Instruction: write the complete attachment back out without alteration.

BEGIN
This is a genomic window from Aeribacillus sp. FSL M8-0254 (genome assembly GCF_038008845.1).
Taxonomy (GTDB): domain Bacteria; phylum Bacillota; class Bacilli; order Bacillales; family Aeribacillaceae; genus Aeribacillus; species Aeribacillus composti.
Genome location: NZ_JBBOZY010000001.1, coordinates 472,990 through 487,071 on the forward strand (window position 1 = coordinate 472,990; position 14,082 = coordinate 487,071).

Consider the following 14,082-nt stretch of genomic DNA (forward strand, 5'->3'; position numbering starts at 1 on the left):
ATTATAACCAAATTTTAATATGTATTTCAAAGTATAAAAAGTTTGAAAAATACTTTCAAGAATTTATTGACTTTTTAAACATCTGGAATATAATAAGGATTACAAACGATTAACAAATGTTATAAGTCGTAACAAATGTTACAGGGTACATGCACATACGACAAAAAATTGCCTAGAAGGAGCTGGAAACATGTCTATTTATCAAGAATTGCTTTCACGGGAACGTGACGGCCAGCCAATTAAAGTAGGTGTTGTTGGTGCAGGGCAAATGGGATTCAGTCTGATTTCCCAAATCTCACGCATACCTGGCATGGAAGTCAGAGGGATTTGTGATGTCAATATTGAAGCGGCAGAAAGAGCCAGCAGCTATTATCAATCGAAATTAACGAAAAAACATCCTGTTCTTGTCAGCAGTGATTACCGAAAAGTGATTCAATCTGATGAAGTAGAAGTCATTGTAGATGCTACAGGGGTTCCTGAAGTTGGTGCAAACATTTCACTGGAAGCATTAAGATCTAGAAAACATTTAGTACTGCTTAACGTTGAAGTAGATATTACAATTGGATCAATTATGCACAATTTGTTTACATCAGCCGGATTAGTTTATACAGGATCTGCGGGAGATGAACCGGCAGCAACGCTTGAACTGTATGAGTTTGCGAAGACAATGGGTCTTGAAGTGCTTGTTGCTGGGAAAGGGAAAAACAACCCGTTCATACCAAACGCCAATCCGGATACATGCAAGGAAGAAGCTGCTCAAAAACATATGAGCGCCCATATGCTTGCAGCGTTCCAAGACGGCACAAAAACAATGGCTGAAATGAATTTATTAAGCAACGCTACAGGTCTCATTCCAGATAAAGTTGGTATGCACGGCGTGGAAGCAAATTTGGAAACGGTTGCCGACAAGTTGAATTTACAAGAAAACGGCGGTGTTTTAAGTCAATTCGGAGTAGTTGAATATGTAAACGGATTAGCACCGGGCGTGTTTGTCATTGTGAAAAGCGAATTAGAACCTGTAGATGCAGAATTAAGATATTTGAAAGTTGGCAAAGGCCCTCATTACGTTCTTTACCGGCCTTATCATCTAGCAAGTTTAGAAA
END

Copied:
This is a genomic window from Aeribacillus sp. FSL M8-0254 (genome assembly GCF_038008845.1).
Taxonomy (GTDB): domain Bacteria; phylum Bacillota; class Bacilli; order Bacillales; family Aeribacillaceae; genus Aeribacillus; species Aeribacillus composti.
Genome location: NZ_JBBOZY010000001.1, coordinates 472,990 through 487,071 on the forward strand (window position 1 = coordinate 472,990; position 14,082 = coordinate 487,071).

Consider the following 14,082-nt stretch of genomic DNA (forward strand, 5'->3'; position numbering starts at 1 on the left):
ATTATAACCAAATTTTAATATGTATTTCAAAGTATAAAAAGTTTGAAAAATACTTTCAAGAATTTATTGACTTTTTAAACATCTGGAATATAATAAGGATTACAAACGATTAACAAATGTTATAAGTCGTAACAAATGTTACAGGGTACATGCACATACGACAAAAAATTGCCTAGAAGGAGCTGGAAACATGTCTATTTATCAAGAATTGCTTTCACGGGAACGTGACGGCCAGCCAATTAAAGTAGGTGTTGTTGGTGCAGGGCAAATGGGATTCAGTCTGATTTCCCAAATCTCACGCATACCTGGCATGGAAGTCAGAGGGATTTGTGATGTCAATATTGAAGCGGCAGAAAGAGCCAGCAGCTATTATCAATCGAAATTAACGAAAAAACATCCTGTTCTTGTCAGCAGTGATTACCGAAAAGTGATTCAATCTGATGAAGTAGAAGTCATTGTAGATGCTACAGGGGTTCCTGAAGTTGGTGCAAACATTTCACTGGAAGCATTAAGATCTAGAAAACATTTAGTACTGCTTAACGTTGAAGTAGATATTACAATTGGATCAATTATGCACAATTTGTTTACATCAGCCGGATTAGTTTATACAGGATCTGCGGGAGATGAACCGGCAGCAACGCTTGAACTGTATGAGTTTGCGAAGACAATGGGTCTTGAAGTGCTTGTTGCTGGGAAAGGGAAAAACAACCCGTTCATACCAAACGCCAATCCGGATACATGCAAGGAAGAAGCTGCTCAAAAACATATGAGCGCCCATATGCTTGCAGCGTTCCAAGACGGCACAAAAACAATGGCTGAAATGAATTTATTAAGCAACGCTACAGGTCTCATTCCAGATAAAGTTGGTATGCACGGCGTGGAAGCAAATTTGGAAACGGTTGCCGACAAGTTGAATTTACAAGAAAACGGCGGTGTTTTAAGTCAATTCGGAGTAGTTGAATATGTAAACGGATTAGCACCGGGCGTGTTTGTCATTGTGAAAAGCGAATTAGAACCTGTAGATGCAGAATTAAGATATTTGAAAGTTGGCAAAGGCCCTCATTACGTTCTTTACCGGCCTTATCATCTAGCAAGTTTAGAAA